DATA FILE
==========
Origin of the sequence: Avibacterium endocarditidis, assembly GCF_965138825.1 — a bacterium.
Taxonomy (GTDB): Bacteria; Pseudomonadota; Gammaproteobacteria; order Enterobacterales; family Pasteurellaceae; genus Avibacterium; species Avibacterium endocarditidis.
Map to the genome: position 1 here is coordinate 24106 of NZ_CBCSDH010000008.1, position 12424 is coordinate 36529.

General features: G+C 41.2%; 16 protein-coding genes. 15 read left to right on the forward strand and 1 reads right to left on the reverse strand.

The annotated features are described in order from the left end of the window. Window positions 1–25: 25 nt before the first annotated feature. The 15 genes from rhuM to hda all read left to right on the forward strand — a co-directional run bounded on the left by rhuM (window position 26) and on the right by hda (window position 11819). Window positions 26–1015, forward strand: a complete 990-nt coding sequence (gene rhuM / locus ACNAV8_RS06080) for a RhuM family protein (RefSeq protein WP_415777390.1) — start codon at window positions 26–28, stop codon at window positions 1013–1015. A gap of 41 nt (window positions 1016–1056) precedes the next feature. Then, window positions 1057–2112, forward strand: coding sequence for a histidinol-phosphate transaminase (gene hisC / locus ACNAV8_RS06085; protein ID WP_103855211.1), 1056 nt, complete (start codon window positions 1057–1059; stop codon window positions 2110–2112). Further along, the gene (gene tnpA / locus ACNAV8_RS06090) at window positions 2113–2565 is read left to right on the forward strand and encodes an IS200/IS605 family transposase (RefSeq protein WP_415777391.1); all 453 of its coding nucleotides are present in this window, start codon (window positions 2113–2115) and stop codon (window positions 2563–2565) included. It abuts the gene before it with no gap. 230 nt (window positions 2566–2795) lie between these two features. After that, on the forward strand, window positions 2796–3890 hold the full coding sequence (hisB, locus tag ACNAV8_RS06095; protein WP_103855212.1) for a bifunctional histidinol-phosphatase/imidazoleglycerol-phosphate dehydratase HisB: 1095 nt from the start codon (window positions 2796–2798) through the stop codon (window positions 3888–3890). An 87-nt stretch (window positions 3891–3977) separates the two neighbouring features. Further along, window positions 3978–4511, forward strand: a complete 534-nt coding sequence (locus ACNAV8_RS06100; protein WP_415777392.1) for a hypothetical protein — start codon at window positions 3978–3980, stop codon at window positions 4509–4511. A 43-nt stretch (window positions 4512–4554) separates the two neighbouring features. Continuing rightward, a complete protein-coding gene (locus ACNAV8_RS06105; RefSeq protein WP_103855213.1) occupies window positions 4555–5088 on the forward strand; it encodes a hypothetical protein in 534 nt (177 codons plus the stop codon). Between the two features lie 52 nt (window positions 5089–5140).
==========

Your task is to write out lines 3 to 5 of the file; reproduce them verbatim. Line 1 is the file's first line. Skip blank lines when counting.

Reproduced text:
Map to the genome: position 1 here is coordinate 24106 of NZ_CBCSDH010000008.1, position 12424 is coordinate 36529.

General features: G+C 41.2%; 16 protein-coding genes. 15 read left to right on the forward strand and 1 reads right to left on the reverse strand.

The annotated features are described in order from the left end of the window. Window positions 1–25: 25 nt before the first annotated feature. The 15 genes from rhuM to hda all read left to right on the forward strand — a co-directional run bounded on the left by rhuM (window position 26) and on the right by hda (window position 11819). Window positions 26–1015, forward strand: a complete 990-nt coding sequence (gene rhuM / locus ACNAV8_RS06080) for a RhuM family protein (RefSeq protein WP_415777390.1) — start codon at window positions 26–28, stop codon at window positions 1013–1015. A gap of 41 nt (window positions 1016–1056) precedes the next feature. Then, window positions 1057–2112, forward strand: coding sequence for a histidinol-phosphate transaminase (gene hisC / locus ACNAV8_RS06085; protein ID WP_103855211.1), 1056 nt, complete (start codon window positions 1057–1059; stop codon window positions 2110–2112). Further along, the gene (gene tnpA / locus ACNAV8_RS06090) at window positions 2113–2565 is read left to right on the forward strand and encodes an IS200/IS605 family transposase (RefSeq protein WP_415777391.1); all 453 of its coding nucleotides are present in this window, start codon (window positions 2113–2115) and stop codon (window positions 2563–2565) included. It abuts the gene before it with no gap. 230 nt (window positions 2566–2795) lie between these two features. After that, on the forward strand, window positions 2796–3890 hold the full coding sequence (hisB, locus tag ACNAV8_RS06095; protein WP_103855212.1) for a bifunctional histidinol-phosphatase/imidazoleglycerol-phosphate dehydratase HisB: 1095 nt from the start codon (window positions 2796–2798) through the stop codon (window positions 3888–3890). An 87-nt stretch (window positions 3891–3977) separates the two neighbouring features. Further along, window positions 3978–4511, forward strand: a complete 534-nt coding sequence (locus ACNAV8_RS06100; protein WP_415777392.1) for a hypothetical protein — start codon at window positions 3978–3980, stop codon at window positions 4509–4511. A 43-nt stretch (window positions 4512–4554) separates the two neighbouring features. Continuing rightward, a complete protein-coding gene (locus ACNAV8_RS06105; RefSeq protein WP_103855213.1) occupies window positions 4555–5088 on the forward strand; it encodes a hypothetical protein in 534 nt (177 codons plus the stop codon). Between the two features lie 52 nt (window positions 5089–5140).